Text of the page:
COLUMBIA — The attorney general's office said it didn't intentionally violate Shayne Healea's Sixth Amendment rights, and the case should go on.
Healea, the Moniteau County prosecutor who was arrested on suspicion of drunken driving after crashing into a downtown Columbia restaurant in 2014, is facing five felony charges: four felony assault charges and a felony charge of leaving the scene of an accident.
Healea's lawyer, Shane Farrow, filed a memorandum Oct. 3 saying Columbia Police video-recorded a conversation between Farrow and Healea and gave the recording to the attorney general's office. The recording of the conversation violated attorney-client privilege, Healea's Sixth Amendment right to counsel and a fair trial, Farrow argued. He asked for dismissal of all charges against Healea in the case.
In a response filed Monday in Shelby County Circuit Court, Assistant Attorney General Julie Tolle states the recording was unintentional and that the attorney general's office did not view the recording that Farrow said the office received. The attorney general's office said it turned over all evidence, in accordance with the rules of discovery.
In July, the state said in court the recording did not exist. The attorney general's office said Monday that no one in the office had watched it and had been unaware it existed until October.
Tolle was named special prosecutor on the case after Boone County Prosecuting Attorney Dan Knight recused himself because of Knight and Healea's professional relationship.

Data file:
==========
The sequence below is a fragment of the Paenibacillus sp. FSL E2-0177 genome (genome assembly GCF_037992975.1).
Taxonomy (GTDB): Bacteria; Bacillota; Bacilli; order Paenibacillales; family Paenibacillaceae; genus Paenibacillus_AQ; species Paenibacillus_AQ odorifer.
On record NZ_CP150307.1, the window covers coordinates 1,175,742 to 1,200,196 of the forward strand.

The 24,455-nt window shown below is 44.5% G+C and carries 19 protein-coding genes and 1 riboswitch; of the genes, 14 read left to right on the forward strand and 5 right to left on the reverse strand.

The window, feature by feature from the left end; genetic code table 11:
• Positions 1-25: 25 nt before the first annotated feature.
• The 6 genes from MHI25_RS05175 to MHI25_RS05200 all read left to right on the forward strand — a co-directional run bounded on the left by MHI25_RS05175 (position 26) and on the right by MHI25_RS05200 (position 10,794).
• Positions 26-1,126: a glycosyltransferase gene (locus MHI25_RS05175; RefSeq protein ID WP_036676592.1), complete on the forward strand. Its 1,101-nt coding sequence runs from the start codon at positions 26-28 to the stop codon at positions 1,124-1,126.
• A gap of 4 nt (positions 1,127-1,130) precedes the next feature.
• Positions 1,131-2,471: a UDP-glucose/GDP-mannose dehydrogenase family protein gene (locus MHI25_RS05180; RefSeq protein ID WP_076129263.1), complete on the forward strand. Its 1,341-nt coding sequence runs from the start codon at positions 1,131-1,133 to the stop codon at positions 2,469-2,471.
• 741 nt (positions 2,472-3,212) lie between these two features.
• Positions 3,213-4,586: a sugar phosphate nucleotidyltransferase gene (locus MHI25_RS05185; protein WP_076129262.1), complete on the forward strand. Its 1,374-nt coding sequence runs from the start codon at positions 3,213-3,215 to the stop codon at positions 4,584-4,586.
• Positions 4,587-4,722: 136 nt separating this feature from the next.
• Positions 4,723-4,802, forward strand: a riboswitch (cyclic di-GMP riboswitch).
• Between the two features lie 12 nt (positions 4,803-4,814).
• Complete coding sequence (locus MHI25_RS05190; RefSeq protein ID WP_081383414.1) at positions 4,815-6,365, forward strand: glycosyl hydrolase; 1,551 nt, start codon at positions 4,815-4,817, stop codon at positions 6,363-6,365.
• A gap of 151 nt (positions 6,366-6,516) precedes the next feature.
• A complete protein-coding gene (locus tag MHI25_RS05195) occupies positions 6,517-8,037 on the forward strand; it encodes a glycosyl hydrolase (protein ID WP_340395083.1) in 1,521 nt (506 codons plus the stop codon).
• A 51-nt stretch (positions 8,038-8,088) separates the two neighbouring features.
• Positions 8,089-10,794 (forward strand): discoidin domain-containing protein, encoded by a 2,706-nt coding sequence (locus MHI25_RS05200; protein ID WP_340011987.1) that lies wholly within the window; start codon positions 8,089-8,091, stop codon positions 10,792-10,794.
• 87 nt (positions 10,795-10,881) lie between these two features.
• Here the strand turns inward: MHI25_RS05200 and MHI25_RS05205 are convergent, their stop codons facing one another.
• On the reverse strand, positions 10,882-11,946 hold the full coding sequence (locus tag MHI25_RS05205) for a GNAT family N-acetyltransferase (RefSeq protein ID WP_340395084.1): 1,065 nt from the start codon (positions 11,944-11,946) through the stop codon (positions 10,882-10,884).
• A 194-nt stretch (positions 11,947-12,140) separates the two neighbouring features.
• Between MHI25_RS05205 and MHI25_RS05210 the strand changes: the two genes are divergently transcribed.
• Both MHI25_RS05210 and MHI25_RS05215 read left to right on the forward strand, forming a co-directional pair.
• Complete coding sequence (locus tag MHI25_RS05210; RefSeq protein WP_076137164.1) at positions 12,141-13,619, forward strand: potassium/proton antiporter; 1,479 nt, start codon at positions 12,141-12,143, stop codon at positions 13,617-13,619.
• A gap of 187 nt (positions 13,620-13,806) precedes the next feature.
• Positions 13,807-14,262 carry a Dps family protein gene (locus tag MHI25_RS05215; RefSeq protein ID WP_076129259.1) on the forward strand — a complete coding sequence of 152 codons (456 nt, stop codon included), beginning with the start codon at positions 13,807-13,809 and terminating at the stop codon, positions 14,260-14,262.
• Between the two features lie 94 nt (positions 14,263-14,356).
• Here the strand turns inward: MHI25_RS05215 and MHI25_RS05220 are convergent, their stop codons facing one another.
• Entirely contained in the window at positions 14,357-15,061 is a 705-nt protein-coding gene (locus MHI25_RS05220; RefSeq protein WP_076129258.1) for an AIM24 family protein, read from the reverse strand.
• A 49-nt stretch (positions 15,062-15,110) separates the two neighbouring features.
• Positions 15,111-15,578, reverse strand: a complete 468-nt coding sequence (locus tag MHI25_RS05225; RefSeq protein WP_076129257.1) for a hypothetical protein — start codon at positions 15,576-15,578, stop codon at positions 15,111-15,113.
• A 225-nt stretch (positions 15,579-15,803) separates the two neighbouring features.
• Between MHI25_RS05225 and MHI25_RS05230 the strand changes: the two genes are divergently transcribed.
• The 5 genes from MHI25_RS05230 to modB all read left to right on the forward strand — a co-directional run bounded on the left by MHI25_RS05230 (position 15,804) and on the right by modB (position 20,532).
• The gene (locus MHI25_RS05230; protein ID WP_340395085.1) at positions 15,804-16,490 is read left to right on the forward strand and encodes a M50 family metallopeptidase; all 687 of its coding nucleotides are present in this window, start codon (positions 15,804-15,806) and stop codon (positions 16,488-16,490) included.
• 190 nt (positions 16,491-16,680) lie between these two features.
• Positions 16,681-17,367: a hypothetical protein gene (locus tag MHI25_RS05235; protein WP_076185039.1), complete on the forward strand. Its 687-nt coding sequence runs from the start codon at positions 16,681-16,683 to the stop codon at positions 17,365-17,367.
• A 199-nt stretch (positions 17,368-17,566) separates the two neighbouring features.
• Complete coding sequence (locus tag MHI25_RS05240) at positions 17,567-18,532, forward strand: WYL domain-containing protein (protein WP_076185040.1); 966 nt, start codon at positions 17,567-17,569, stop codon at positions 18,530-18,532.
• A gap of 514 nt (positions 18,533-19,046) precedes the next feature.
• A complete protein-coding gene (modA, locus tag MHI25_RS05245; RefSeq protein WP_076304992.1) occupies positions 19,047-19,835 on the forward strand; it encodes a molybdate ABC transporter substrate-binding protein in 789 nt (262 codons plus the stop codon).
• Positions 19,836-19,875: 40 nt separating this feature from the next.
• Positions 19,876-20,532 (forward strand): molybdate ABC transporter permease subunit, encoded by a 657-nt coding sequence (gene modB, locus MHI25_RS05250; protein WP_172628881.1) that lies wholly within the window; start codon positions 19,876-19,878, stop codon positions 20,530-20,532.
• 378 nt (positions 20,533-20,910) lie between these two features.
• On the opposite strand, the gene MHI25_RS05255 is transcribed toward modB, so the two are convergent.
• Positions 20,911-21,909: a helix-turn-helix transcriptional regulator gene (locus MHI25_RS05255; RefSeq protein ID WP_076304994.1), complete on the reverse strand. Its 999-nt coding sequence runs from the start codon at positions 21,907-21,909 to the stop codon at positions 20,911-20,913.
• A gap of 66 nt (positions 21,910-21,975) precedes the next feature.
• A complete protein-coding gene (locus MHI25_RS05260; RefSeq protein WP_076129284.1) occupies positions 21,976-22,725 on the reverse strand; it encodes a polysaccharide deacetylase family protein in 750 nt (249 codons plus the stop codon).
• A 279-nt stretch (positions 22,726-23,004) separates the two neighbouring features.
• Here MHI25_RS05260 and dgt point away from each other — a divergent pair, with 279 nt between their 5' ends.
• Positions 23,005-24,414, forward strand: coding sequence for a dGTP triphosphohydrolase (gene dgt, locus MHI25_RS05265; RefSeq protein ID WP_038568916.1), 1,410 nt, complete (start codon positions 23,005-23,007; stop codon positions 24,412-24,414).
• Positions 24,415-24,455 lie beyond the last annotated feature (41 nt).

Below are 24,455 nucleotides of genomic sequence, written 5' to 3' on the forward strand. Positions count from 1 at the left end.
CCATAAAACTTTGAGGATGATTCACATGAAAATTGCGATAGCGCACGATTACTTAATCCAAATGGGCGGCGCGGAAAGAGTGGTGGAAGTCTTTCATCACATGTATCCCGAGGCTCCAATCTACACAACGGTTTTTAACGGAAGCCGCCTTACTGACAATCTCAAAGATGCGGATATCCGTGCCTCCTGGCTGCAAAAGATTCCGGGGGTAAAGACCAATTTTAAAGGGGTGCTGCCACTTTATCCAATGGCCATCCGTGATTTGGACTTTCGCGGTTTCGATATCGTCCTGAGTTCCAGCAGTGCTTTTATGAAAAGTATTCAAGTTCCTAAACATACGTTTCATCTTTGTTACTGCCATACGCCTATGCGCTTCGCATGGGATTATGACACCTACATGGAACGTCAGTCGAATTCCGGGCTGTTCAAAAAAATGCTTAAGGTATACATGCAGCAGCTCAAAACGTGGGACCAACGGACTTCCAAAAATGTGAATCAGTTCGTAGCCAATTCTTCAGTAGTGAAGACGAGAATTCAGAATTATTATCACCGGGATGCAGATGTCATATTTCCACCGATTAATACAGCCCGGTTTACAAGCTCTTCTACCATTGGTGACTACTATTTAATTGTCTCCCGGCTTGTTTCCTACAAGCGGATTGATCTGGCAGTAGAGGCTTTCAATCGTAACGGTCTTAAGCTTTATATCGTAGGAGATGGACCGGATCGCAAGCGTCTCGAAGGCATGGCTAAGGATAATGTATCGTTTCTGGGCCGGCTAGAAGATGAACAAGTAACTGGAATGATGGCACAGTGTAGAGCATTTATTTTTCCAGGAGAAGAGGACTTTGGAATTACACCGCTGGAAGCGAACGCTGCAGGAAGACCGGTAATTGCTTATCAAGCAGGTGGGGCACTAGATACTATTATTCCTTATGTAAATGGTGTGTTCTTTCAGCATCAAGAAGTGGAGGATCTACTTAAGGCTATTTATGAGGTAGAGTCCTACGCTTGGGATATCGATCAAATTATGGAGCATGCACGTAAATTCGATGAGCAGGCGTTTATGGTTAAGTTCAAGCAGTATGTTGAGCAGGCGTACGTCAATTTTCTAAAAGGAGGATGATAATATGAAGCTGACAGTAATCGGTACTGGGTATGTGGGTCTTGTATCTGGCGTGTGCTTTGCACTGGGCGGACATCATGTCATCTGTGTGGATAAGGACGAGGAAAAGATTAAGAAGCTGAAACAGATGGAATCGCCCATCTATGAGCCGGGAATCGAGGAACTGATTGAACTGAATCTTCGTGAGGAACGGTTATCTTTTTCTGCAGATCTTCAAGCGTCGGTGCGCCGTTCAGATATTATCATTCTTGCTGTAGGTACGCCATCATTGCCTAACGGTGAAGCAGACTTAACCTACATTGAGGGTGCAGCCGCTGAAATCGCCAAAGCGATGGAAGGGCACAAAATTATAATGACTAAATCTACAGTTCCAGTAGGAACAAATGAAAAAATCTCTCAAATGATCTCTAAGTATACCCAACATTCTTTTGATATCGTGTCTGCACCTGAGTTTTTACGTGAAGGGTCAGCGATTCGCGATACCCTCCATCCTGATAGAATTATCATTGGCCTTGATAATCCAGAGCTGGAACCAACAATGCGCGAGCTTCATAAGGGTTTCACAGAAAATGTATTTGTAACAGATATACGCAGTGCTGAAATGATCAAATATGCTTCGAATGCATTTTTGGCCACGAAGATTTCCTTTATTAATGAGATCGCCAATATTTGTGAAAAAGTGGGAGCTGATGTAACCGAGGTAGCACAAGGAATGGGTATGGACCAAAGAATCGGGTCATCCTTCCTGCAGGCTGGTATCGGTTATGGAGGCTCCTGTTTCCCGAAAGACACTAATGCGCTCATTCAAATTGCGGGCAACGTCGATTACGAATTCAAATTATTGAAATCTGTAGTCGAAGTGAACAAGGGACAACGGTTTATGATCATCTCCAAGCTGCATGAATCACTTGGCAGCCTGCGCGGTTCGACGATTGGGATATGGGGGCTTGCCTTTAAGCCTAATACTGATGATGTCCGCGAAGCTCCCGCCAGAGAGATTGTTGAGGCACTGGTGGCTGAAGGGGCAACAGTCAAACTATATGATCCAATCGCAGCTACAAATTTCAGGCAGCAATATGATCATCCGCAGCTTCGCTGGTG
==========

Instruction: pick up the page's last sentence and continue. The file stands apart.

Healea was arrested on Oct. 25, 2014, after police said he backed his truck into Addison's An American Grill on Cherry Street while over the legal limit for alcohol consumption. Healea's Ford F-150 hit a 36-square-foot window and showered the restaurant with glass and debris. Four people went to University Hospital with minor injuries.
According to a fire department news release, Healea left the scene of the crash and parked in front of the Tiger Hotel. Columbia Police officers found him in an alley nearby that night, according to the release.
Healea declined a breathalyzer test and later had blood drawn to check his blood-alcohol levels. The Attorney General's office said in the filing that Healea's blood alcohol content was 0.117 percent, over the legal limit of 0.08 percent.
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